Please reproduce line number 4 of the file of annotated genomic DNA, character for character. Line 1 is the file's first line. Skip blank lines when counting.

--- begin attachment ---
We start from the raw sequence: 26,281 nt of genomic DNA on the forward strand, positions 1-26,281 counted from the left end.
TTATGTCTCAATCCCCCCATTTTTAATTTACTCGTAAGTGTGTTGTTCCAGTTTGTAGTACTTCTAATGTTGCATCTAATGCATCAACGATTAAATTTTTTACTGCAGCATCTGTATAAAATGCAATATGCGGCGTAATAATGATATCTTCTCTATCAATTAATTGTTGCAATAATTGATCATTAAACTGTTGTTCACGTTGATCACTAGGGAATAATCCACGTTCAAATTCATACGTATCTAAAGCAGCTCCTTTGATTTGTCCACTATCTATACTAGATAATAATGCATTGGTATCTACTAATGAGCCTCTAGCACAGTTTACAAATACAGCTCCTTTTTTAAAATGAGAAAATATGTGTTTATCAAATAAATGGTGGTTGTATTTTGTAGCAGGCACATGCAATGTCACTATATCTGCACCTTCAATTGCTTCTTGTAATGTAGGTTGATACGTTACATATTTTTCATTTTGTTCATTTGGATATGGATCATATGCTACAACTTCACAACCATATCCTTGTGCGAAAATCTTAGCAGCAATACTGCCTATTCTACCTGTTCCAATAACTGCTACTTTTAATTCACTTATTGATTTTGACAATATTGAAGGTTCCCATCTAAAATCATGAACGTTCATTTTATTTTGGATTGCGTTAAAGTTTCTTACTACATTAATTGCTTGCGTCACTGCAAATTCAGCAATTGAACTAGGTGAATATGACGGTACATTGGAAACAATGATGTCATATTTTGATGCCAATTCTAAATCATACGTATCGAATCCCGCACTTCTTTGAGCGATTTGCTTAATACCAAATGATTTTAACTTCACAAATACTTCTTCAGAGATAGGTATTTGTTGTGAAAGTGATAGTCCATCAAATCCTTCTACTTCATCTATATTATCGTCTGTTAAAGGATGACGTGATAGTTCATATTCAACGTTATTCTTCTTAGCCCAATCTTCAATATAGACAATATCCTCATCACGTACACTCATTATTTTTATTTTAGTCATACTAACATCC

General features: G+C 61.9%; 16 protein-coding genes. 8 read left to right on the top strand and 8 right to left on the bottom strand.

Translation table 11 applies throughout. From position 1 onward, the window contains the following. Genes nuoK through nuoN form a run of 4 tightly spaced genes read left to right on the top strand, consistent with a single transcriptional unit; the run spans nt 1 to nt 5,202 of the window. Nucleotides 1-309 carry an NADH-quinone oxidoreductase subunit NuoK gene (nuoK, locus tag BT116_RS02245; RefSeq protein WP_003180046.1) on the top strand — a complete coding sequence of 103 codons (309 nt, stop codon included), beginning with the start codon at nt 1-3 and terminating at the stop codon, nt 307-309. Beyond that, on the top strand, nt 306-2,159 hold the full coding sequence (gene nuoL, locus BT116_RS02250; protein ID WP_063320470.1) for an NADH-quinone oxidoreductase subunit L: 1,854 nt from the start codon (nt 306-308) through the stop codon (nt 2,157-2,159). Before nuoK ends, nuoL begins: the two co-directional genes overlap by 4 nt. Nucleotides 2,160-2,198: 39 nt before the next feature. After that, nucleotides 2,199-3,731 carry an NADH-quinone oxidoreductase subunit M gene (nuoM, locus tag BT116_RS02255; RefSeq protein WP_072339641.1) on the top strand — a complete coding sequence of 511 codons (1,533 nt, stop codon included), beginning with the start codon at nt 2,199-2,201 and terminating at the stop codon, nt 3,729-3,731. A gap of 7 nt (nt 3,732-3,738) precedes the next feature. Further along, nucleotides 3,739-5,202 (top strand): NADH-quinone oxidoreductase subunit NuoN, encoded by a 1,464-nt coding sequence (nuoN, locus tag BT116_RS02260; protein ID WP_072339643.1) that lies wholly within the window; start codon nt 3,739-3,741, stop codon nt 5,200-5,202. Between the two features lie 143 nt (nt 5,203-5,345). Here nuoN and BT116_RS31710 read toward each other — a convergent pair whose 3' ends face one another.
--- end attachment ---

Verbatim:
Translation table 11 applies throughout. From position 1 onward, the window contains the following. Genes nuoK through nuoN form a run of 4 tightly spaced genes read left to right on the top strand, consistent with a single transcriptional unit; the run spans nt 1 to nt 5,202 of the window. Nucleotides 1-309 carry an NADH-quinone oxidoreductase subunit NuoK gene (nuoK, locus tag BT116_RS02245; RefSeq protein WP_003180046.1) on the top strand — a complete coding sequence of 103 codons (309 nt, stop codon included), beginning with the start codon at nt 1-3 and terminating at the stop codon, nt 307-309. Beyond that, on the top strand, nt 306-2,159 hold the full coding sequence (gene nuoL, locus BT116_RS02250; protein ID WP_063320470.1) for an NADH-quinone oxidoreductase subunit L: 1,854 nt from the start codon (nt 306-308) through the stop codon (nt 2,157-2,159). Before nuoK ends, nuoL begins: the two co-directional genes overlap by 4 nt. Nucleotides 2,160-2,198: 39 nt before the next feature. After that, nucleotides 2,199-3,731 carry an NADH-quinone oxidoreductase subunit M gene (nuoM, locus tag BT116_RS02255; RefSeq protein WP_072339641.1) on the top strand — a complete coding sequence of 511 codons (1,533 nt, stop codon included), beginning with the start codon at nt 2,199-2,201 and terminating at the stop codon, nt 3,729-3,731. A gap of 7 nt (nt 3,732-3,738) precedes the next feature. Further along, nucleotides 3,739-5,202 (top strand): NADH-quinone oxidoreductase subunit NuoN, encoded by a 1,464-nt coding sequence (nuoN, locus tag BT116_RS02260; protein ID WP_072339643.1) that lies wholly within the window; start codon nt 3,739-3,741, stop codon nt 5,200-5,202. Between the two features lie 143 nt (nt 5,203-5,345). Here nuoN and BT116_RS31710 read toward each other — a convergent pair whose 3' ends face one another.